When there is excessive currency volatility, people turn to alternative investments.
That's often precious metals or more recently, cryptocurrency.
Fear of high inflation also leads investors to precious metals, or cryptocurrency.
There is plenty of currency volatility at the moment, and the consensus is that it's likely to continue. There are also inflation fears. Metals are up due to rising demand and crude oil is up due to fears of supply disruption as the US looks to sanction Iran. If the trade war intensifies, there will be a further uptick in global inflation.
In these circumstances, we’d expect the prices of gold
and cryptocurrencies to be spiking up as the uncertainty grows. However, the market is always capable of surprising us. Gold
has hit new lows recently, and bitcoin has lost huge ground.
Crypto has never been a mainstream investment option. There are regulatory issues that make it hard for Indians to invest in cryptocurrencies, since RBI's blanket ban on banks dealing with crypto exchanges.
So, let's focus on precious metals as a more practical investment.
The decline in the global price of gold
has come after a three-year bull run. Gold
prices are down 9 per cent since January 2018. There could be the usual festive season spurt in buying but Indian gold
imports for 2018-19 are now expected to be considerably lower than in 2017-18 in terms of volumes, as well as value.
In 2017-18, India imported (legally) about 955 metric tonnes of gold
for a value of about $34 billion, according to the Ministry of Commerce. Between April-June 2017, imports hit 317 tonnes, whereas April-June 2018 saw imports dip to 246 tonnes. That was a fall of 23 per cent in terms of volumes. In value terms, Apr-June 2017 cost $11.25 billion whereas Apr-Jun 2018 cost $8.43 billion, registering a fall of 25 per cent. July saw imports rise, however, as jewellers replenished stocks ahead of the festive season.
imports will be a relief for the government, of course, since gold
is consistently the second-highest item by value on the imports list. Given the rising trade deficit, lower gold
imports are desirable. However, the lack of enthusiasm is puzzling, given the traditional Indian fascination for gold, and also given the fact that gold
remains one of the few financial assets that can be easily used to launder black money. It is still legal to buy up to Rs 50,000 worth of gold
with cash, without providing KYC.
Even experts who track precious metals closely, tend to get demand estimates wrong, not to mention price projections. As recently as April 2018, experts were estimating that India's gold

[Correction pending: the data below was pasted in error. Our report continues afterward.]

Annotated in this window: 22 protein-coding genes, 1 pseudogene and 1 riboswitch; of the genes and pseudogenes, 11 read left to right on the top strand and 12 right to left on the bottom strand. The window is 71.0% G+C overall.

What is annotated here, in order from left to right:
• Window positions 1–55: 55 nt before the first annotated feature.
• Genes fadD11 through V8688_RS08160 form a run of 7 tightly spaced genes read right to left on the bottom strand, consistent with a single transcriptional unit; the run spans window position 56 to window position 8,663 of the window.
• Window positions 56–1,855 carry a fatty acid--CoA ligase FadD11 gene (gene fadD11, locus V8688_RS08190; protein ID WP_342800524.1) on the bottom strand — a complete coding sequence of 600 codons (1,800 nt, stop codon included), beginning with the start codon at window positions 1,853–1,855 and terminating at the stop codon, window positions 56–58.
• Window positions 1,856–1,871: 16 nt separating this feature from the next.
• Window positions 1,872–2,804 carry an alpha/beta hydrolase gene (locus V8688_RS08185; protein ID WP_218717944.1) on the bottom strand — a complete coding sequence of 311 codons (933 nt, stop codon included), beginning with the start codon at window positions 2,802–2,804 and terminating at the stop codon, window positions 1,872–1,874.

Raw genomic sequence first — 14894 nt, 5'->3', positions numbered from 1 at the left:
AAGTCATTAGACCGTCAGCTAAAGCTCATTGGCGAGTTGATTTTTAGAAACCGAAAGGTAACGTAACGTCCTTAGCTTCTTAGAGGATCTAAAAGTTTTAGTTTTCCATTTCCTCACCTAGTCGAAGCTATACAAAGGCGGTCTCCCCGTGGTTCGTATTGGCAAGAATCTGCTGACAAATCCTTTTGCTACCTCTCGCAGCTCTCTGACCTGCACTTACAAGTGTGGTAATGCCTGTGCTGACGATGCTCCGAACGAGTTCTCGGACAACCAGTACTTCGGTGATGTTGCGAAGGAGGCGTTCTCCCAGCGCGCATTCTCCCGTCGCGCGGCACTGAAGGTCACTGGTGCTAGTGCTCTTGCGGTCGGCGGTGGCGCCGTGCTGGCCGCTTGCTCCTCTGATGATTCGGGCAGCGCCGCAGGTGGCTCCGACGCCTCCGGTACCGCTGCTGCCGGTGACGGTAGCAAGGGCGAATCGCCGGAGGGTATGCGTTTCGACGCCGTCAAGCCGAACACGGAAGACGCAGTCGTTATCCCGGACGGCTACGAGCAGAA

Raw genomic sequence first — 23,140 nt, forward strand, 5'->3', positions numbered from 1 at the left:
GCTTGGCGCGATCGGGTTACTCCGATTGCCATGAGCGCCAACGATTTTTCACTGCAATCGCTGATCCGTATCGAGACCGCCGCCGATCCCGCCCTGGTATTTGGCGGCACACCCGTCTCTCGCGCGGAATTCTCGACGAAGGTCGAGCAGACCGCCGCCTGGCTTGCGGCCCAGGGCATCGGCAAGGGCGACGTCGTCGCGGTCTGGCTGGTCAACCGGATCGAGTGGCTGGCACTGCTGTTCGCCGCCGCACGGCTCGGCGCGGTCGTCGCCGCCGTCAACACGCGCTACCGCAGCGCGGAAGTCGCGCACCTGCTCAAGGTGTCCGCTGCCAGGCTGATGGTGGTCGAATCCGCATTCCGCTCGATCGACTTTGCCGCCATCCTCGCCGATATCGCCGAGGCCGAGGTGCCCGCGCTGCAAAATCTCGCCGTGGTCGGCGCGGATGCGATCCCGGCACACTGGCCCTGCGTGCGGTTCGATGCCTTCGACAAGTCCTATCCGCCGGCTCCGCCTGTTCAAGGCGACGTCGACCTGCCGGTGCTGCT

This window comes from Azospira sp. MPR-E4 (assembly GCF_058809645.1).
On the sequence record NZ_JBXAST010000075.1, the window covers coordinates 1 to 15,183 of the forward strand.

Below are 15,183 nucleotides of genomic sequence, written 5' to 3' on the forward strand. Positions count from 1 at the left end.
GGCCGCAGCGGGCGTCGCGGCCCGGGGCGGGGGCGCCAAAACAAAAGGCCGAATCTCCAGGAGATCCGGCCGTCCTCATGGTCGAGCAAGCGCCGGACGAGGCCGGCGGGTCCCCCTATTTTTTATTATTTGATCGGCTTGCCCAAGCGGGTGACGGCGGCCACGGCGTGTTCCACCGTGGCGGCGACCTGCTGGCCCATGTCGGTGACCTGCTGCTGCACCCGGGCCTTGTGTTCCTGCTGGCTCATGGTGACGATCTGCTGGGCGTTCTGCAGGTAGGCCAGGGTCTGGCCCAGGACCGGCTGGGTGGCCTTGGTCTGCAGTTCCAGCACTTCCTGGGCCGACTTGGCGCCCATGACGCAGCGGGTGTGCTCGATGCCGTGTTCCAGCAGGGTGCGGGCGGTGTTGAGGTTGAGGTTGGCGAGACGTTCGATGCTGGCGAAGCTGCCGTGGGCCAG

imports could rise by around 10 per cent in dollar value in 2018-19 over 2017-18. That looks unlikely now, given the Q1 trend. Indeed, experts now say that imports for FY 2018-19 will contract by 15 per cent by dollar value.
One key factor influencing gold
prices is a strong USD. When the dollar is strong, gold
prices tend to dip because the price is dollar-denominated. The dollar strengthens when the US interest rates and bond yields rise. Hence, gold
is inversely correlated to higher dollar interest rates. The Federal Reserve is likely to continue hiking rates and tightening dollar money supply through the next 12-18 months.
There would be a price point at which mines would start cutting back production but that's likely to be quite a bit lower than the current levels. Apart from the US itself, major gold
producing countries include China, Australia, Russia, Canada and South Africa. All the other gold-mining nations have seen currency depreciation versus dollar. This means the cost of production has also dropped in dollar terms.
Uncertainty is likely to mount significantly over a nine-month timeframe. There are elections in India, and in the US. There's Brexit. President Trump seems to be in serious legal trouble personally, while remaining determined to sanction Iran and to fight trade wars. The festive season should lead to a spurt in Indian demand.
Given historical patterns, we'd expect gold
prices to rise from here. If there is a steep correction in equity values, gold
is almost certain to be the beneficiary of safe haven investments.
If this logic holds, gold
may be close to bottoming out at current prices, as demand rises. Of course, the market could surprise again.